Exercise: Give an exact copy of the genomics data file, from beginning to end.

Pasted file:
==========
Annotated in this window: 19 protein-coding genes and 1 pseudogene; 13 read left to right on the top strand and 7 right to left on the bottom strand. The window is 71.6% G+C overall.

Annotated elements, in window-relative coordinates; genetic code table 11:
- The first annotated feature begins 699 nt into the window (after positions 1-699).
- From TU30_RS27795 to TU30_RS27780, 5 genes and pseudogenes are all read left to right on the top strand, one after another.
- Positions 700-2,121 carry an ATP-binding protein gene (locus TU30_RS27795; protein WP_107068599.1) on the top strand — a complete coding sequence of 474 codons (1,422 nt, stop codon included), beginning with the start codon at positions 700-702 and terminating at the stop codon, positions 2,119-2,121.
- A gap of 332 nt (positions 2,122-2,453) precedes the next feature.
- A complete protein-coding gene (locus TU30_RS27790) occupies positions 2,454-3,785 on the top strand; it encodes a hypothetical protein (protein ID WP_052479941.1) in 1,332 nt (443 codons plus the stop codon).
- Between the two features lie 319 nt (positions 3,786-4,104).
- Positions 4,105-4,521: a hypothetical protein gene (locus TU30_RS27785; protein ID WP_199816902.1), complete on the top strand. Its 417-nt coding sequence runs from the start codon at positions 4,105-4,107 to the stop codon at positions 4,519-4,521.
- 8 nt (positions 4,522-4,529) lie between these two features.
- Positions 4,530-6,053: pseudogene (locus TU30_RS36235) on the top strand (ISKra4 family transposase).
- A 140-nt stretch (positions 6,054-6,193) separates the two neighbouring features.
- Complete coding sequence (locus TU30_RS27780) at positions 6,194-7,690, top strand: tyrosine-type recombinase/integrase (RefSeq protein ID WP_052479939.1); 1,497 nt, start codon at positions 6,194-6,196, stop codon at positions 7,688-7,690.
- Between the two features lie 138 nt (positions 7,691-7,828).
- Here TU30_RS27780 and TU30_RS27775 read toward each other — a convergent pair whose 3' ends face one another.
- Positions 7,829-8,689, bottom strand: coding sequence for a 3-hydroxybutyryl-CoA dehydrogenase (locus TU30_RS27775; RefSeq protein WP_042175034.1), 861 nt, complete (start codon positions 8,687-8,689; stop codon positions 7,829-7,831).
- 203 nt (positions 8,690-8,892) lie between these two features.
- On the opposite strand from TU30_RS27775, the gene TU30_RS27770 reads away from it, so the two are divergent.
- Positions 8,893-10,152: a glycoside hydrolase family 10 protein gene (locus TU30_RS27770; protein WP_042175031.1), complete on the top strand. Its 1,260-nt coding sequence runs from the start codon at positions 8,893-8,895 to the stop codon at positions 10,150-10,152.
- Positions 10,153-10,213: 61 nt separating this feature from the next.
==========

Annotated in this window: 19 protein-coding genes and 1 pseudogene; 13 read left to right on the top strand and 7 right to left on the bottom strand. The window is 71.6% G+C overall.

Annotated elements, in window-relative coordinates; genetic code table 11:
- The first annotated feature begins 699 nt into the window (after positions 1-699).
- From TU30_RS27795 to TU30_RS27780, 5 genes and pseudogenes are all read left to right on the top strand, one after another.
- Positions 700-2,121 carry an ATP-binding protein gene (locus TU30_RS27795; protein WP_107068599.1) on the top strand — a complete coding sequence of 474 codons (1,422 nt, stop codon included), beginning with the start codon at positions 700-702 and terminating at the stop codon, positions 2,119-2,121.
- A gap of 332 nt (positions 2,122-2,453) precedes the next feature.
- A complete protein-coding gene (locus TU30_RS27790) occupies positions 2,454-3,785 on the top strand; it encodes a hypothetical protein (protein ID WP_052479941.1) in 1,332 nt (443 codons plus the stop codon).
- Between the two features lie 319 nt (positions 3,786-4,104).
- Positions 4,105-4,521: a hypothetical protein gene (locus TU30_RS27785; protein ID WP_199816902.1), complete on the top strand. Its 417-nt coding sequence runs from the start codon at positions 4,105-4,107 to the stop codon at positions 4,519-4,521.
- 8 nt (positions 4,522-4,529) lie between these two features.
- Positions 4,530-6,053: pseudogene (locus TU30_RS36235) on the top strand (ISKra4 family transposase).
- A 140-nt stretch (positions 6,054-6,193) separates the two neighbouring features.
- Complete coding sequence (locus TU30_RS27780) at positions 6,194-7,690, top strand: tyrosine-type recombinase/integrase (RefSeq protein ID WP_052479939.1); 1,497 nt, start codon at positions 6,194-6,196, stop codon at positions 7,688-7,690.
- Between the two features lie 138 nt (positions 7,691-7,828).
- Here TU30_RS27780 and TU30_RS27775 read toward each other — a convergent pair whose 3' ends face one another.
- Positions 7,829-8,689, bottom strand: coding sequence for a 3-hydroxybutyryl-CoA dehydrogenase (locus TU30_RS27775; RefSeq protein WP_042175034.1), 861 nt, complete (start codon positions 8,687-8,689; stop codon positions 7,829-7,831).
- 203 nt (positions 8,690-8,892) lie between these two features.
- On the opposite strand from TU30_RS27775, the gene TU30_RS27770 reads away from it, so the two are divergent.
- Positions 8,893-10,152: a glycoside hydrolase family 10 protein gene (locus TU30_RS27770; protein WP_042175031.1), complete on the top strand. Its 1,260-nt coding sequence runs from the start codon at positions 8,893-8,895 to the stop codon at positions 10,150-10,152.
- Positions 10,153-10,213: 61 nt separating this feature from the next.